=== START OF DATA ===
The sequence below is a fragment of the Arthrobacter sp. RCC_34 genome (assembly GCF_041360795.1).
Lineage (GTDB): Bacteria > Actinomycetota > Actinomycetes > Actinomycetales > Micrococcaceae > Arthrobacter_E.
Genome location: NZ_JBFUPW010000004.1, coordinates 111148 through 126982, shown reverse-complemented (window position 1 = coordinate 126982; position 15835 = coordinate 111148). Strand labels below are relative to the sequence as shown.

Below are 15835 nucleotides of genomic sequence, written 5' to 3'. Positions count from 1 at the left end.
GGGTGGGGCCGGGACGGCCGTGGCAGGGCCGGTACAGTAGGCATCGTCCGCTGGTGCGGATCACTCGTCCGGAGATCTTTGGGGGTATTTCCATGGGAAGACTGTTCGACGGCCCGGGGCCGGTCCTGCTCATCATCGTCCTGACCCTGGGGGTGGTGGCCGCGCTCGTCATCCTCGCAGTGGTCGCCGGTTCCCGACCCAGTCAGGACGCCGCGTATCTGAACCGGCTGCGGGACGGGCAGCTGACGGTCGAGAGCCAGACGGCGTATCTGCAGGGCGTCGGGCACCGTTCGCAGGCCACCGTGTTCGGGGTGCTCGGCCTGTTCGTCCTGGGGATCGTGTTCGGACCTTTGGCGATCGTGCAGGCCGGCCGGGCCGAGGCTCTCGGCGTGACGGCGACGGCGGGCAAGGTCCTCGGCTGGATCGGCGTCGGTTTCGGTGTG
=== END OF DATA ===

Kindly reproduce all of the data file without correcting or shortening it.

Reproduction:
The sequence below is a fragment of the Arthrobacter sp. RCC_34 genome (assembly GCF_041360795.1).
Lineage (GTDB): Bacteria > Actinomycetota > Actinomycetes > Actinomycetales > Micrococcaceae > Arthrobacter_E.
Genome location: NZ_JBFUPW010000004.1, coordinates 111148 through 126982, shown reverse-complemented (window position 1 = coordinate 126982; position 15835 = coordinate 111148). Strand labels below are relative to the sequence as shown.

Below are 15835 nucleotides of genomic sequence, written 5' to 3'. Positions count from 1 at the left end.
GGGTGGGGCCGGGACGGCCGTGGCAGGGCCGGTACAGTAGGCATCGTCCGCTGGTGCGGATCACTCGTCCGGAGATCTTTGGGGGTATTTCCATGGGAAGACTGTTCGACGGCCCGGGGCCGGTCCTGCTCATCATCGTCCTGACCCTGGGGGTGGTGGCCGCGCTCGTCATCCTCGCAGTGGTCGCCGGTTCCCGACCCAGTCAGGACGCCGCGTATCTGAACCGGCTGCGGGACGGGCAGCTGACGGTCGAGAGCCAGACGGCGTATCTGCAGGGCGTCGGGCACCGTTCGCAGGCCACCGTGTTCGGGGTGCTCGGCCTGTTCGTCCTGGGGATCGTGTTCGGACCTTTGGCGATCGTGCAGGCCGGCCGGGCCGAGGCTCTCGGCGTGACGGCGACGGCGGGCAAGGTCCTCGGCTGGATCGGCGTCGGTTTCGGTGTG